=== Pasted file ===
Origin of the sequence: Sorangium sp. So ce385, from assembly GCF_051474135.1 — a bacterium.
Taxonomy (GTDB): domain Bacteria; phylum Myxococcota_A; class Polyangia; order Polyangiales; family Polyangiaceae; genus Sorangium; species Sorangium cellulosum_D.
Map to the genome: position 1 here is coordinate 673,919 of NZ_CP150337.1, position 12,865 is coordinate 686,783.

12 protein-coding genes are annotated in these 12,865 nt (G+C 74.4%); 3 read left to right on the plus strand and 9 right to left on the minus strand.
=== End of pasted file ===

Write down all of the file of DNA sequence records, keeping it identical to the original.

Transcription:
Origin of the sequence: Sorangium sp. So ce385, from assembly GCF_051474135.1 — a bacterium.
Taxonomy (GTDB): domain Bacteria; phylum Myxococcota_A; class Polyangia; order Polyangiales; family Polyangiaceae; genus Sorangium; species Sorangium cellulosum_D.
Map to the genome: position 1 here is coordinate 673,919 of NZ_CP150337.1, position 12,865 is coordinate 686,783.

12 protein-coding genes are annotated in these 12,865 nt (G+C 74.4%); 3 read left to right on the plus strand and 9 right to left on the minus strand.